HTML and CSS Reference
organization, Xiph, and released into the public domain. For this reason, as well as the solid sound
quality, Ogg Vorbis is supported in many recent browsers — including Firefox, Google Chrome, and
Opera — in their implementation of the new HTML5 <audio> tag discussed later in this lesson.
LinkinG To MP3 FiLes
The absolute simplest way to deliver an MP3 file to a site visitor is to link to it. An MP3 link, when
clicked, opens a new window or tab in the browser and begins playing the associated sound file.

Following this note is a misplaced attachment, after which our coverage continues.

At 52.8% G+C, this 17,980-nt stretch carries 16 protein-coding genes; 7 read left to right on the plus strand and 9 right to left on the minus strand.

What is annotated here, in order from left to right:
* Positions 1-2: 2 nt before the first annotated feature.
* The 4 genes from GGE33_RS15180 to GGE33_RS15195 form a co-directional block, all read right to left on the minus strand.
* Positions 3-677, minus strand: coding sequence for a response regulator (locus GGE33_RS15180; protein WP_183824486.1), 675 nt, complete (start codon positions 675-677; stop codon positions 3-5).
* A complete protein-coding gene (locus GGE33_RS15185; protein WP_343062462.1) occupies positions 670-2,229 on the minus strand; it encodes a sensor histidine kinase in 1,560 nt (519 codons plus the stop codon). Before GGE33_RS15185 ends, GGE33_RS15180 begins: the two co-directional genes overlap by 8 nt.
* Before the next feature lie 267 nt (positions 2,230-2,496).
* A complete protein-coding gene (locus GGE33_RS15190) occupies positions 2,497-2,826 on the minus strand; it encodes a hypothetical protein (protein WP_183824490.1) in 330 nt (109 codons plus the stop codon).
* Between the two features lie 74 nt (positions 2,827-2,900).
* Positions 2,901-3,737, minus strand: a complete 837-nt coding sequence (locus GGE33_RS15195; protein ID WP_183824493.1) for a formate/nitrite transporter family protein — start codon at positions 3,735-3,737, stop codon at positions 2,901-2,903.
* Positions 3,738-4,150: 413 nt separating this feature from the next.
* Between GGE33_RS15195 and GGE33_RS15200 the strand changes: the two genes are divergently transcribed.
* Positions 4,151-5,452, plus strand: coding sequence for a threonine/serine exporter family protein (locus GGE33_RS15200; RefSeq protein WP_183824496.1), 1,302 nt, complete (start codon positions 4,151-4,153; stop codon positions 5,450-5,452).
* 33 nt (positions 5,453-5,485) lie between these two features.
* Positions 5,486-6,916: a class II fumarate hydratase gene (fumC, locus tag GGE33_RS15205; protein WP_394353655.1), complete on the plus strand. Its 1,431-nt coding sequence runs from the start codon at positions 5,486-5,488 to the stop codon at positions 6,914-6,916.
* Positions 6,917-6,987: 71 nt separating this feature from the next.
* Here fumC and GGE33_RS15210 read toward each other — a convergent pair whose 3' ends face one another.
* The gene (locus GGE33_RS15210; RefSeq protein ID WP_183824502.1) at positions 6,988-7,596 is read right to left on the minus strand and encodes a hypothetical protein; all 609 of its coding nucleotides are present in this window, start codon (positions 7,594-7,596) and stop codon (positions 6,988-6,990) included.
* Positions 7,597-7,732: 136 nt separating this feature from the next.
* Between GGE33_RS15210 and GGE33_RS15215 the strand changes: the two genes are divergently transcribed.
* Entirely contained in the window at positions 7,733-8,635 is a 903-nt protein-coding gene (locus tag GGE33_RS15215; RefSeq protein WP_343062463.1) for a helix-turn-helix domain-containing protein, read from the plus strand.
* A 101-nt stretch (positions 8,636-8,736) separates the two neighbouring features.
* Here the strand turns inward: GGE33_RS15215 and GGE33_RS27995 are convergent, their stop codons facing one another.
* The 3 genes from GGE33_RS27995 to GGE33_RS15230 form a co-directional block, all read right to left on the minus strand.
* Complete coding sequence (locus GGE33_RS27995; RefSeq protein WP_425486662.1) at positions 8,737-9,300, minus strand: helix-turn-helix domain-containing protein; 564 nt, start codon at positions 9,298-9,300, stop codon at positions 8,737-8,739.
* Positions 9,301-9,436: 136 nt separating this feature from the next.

Virtually all browsers have some method of playing MP3 files because of the popularity of the for-
mat, typically by including a plug-in or other helper application during installation.
Here's an example of an MP3 link:
<h1><a href=”../assets/fb_demo_song.mp3”>Play Me!</a></h1>
Unfortunately, there is a price to pay for this simplicity: You have no control over what the user will
see or be able to interact with when the music plays. It could be as elaborate as the floating Windows
Media Player that appears in Internet Explorer 8 as shown in Figure 24-1, or as simple as the audio
controller that shows up in Safari on the Mac (Figure 24-2).